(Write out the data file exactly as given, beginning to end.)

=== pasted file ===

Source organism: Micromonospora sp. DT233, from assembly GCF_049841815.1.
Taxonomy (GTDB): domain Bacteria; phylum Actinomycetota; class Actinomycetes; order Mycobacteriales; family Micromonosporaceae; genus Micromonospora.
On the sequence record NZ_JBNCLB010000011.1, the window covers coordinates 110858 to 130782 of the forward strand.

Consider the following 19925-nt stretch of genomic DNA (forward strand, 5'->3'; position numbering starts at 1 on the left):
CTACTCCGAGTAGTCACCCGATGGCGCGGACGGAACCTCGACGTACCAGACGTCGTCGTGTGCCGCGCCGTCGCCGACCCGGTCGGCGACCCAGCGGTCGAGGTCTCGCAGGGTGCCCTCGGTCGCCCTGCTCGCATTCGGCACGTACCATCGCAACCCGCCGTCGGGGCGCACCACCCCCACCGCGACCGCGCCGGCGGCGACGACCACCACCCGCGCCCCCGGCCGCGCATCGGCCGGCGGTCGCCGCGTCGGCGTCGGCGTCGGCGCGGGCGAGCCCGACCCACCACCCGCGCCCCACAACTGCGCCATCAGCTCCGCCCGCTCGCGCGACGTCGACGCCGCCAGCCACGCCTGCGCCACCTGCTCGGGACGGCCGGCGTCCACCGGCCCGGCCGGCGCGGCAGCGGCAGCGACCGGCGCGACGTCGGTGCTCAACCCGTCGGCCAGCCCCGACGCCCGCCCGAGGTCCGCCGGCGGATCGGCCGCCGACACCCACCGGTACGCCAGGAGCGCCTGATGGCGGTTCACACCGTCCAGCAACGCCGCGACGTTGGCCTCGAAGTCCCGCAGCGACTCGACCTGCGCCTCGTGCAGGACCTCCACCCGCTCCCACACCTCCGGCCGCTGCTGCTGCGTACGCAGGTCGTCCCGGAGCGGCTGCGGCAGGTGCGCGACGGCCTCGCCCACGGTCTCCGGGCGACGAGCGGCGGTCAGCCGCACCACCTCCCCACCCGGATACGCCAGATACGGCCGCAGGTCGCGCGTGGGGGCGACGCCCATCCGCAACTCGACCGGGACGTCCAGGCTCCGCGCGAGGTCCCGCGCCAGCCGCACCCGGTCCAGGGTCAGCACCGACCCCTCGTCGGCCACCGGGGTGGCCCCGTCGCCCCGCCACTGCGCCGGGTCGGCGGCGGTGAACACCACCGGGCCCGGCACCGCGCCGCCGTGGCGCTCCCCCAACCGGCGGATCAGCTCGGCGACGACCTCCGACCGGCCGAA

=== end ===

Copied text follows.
Source organism: Micromonospora sp. DT233, from assembly GCF_049841815.1.
Taxonomy (GTDB): domain Bacteria; phylum Actinomycetota; class Actinomycetes; order Mycobacteriales; family Micromonosporaceae; genus Micromonospora.
On the sequence record NZ_JBNCLB010000011.1, the window covers coordinates 110858 to 130782 of the forward strand.

Consider the following 19925-nt stretch of genomic DNA (forward strand, 5'->3'; position numbering starts at 1 on the left):
CTACTCCGAGTAGTCACCCGATGGCGCGGACGGAACCTCGACGTACCAGACGTCGTCGTGTGCCGCGCCGTCGCCGACCCGGTCGGCGACCCAGCGGTCGAGGTCTCGCAGGGTGCCCTCGGTCGCCCTGCTCGCATTCGGCACGTACCATCGCAACCCGCCGTCGGGGCGCACCACCCCCACCGCGACCGCGCCGGCGGCGACGACCACCACCCGCGCCCCCGGCCGCGCATCGGCCGGCGGTCGCCGCGTCGGCGTCGGCGTCGGCGCGGGCGAGCCCGACCCACCACCCGCGCCCCACAACTGCGCCATCAGCTCCGCCCGCTCGCGCGACGTCGACGCCGCCAGCCACGCCTGCGCCACCTGCTCGGGACGGCCGGCGTCCACCGGCCCGGCCGGCGCGGCAGCGGCAGCGACCGGCGCGACGTCGGTGCTCAACCCGTCGGCCAGCCCCGACGCCCGCCCGAGGTCCGCCGGCGGATCGGCCGCCGACACCCACCGGTACGCCAGGAGCGCCTGATGGCGGTTCACACCGTCCAGCAACGCCGCGACGTTGGCCTCGAAGTCCCGCAGCGACTCGACCTGCGCCTCGTGCAGGACCTCCACCCGCTCCCACACCTCCGGCCGCTGCTGCTGCGTACGCAGGTCGTCCCGGAGCGGCTGCGGCAGGTGCGCGACGGCCTCGCCCACGGTCTCCGGGCGACGAGCGGCGGTCAGCCGCACCACCTCCCCACCCGGATACGCCAGATACGGCCGCAGGTCGCGCGTGGGGGCGACGCCCATCCGCAACTCGACCGGGACGTCCAGGCTCCGCGCGAGGTCCCGCGCCAGCCGCACCCGGTCCAGGGTCAGCACCGACCCCTCGTCGGCCACCGGGGTGGCCCCGTCGCCCCGCCACTGCGCCGGGTCGGCGGCGGTGAACACCACCGGGCCCGGCACCGCGCCGCCGTGGCGCTCCCCCAACCGGCGGATCAGCTCGGCGACGACCTCCGACCGGCCGAA